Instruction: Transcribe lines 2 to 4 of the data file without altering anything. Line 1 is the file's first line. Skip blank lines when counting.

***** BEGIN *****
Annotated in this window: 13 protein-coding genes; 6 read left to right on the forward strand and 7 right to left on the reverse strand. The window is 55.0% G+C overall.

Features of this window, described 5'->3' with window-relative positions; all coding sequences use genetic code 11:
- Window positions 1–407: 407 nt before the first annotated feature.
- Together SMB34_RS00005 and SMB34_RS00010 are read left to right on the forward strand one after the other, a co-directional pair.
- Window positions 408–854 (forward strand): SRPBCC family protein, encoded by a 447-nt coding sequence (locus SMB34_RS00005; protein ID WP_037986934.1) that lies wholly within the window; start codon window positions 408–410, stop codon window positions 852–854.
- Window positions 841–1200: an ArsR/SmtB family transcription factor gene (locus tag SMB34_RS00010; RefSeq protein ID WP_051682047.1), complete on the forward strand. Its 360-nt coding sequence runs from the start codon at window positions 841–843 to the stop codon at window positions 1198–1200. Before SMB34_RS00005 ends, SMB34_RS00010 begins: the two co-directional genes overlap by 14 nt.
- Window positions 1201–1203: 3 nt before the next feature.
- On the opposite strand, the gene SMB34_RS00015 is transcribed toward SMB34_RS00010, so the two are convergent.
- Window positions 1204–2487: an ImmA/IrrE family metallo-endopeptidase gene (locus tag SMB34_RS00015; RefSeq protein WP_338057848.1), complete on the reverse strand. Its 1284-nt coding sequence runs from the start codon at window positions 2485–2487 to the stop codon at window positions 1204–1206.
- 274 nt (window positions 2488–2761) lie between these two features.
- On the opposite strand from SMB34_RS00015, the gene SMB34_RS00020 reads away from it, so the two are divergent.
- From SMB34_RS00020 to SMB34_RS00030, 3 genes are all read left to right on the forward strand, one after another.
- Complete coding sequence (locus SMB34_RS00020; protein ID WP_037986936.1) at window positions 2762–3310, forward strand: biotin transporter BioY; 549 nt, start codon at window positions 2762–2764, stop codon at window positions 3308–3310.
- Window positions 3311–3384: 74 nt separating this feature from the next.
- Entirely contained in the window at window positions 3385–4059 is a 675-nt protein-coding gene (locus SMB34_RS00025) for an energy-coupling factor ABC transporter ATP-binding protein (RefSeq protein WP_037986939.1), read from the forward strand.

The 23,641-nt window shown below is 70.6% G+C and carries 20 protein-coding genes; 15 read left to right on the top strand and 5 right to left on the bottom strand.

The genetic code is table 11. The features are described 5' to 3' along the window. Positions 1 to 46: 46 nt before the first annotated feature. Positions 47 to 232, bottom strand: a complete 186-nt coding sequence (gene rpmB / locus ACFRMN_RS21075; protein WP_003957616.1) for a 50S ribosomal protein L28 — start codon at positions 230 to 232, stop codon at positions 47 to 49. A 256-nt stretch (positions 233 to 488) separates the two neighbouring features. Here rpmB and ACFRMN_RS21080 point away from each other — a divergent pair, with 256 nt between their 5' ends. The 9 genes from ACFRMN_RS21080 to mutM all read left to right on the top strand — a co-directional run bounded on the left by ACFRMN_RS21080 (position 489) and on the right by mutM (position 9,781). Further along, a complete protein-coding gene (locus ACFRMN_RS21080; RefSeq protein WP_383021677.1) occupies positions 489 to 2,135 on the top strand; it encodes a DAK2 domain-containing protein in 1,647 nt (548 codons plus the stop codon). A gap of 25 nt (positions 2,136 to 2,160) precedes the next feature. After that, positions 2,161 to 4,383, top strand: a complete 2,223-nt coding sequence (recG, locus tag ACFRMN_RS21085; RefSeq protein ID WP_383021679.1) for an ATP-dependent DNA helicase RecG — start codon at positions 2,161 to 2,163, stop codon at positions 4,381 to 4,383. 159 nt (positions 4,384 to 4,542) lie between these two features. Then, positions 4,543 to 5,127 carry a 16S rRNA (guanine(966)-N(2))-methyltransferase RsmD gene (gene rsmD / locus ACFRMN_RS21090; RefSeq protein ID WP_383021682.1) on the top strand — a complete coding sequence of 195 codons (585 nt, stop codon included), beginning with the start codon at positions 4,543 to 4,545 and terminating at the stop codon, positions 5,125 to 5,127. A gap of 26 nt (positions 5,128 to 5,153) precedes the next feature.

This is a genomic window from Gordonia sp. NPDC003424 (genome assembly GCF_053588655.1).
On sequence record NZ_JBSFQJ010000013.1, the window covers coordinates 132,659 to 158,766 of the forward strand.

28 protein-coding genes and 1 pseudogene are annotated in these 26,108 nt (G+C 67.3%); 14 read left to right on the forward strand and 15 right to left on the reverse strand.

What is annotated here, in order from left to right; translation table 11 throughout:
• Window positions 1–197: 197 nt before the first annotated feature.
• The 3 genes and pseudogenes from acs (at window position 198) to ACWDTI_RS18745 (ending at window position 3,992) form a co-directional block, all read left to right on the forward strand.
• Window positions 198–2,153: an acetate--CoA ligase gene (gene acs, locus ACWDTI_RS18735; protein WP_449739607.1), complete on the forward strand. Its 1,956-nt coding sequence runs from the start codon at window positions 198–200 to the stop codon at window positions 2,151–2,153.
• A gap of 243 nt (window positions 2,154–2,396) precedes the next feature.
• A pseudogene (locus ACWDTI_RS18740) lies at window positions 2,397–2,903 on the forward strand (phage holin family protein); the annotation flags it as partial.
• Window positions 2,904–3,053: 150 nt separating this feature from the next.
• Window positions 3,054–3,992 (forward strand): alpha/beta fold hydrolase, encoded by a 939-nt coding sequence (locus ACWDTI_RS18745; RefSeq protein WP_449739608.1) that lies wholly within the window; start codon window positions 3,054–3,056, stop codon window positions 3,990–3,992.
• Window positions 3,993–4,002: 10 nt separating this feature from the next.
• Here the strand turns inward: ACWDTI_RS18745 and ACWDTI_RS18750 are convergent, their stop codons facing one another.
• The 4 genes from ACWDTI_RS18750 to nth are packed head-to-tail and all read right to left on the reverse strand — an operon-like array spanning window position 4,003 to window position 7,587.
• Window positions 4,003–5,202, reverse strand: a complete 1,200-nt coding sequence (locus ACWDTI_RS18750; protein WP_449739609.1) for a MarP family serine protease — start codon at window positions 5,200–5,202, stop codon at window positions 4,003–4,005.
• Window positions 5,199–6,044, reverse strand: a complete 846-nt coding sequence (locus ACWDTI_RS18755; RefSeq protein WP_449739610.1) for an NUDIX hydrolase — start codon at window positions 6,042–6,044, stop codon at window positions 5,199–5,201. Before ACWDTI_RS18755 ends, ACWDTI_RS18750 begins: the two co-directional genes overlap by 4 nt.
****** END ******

Features of this window, described 5'->3' with window-relative positions; all coding sequences use genetic code 11:
- Window positions 1–407: 407 nt before the first annotated feature.
- Together SMB34_RS00005 and SMB34_RS00010 are read left to right on the forward strand one after the other, a co-directional pair.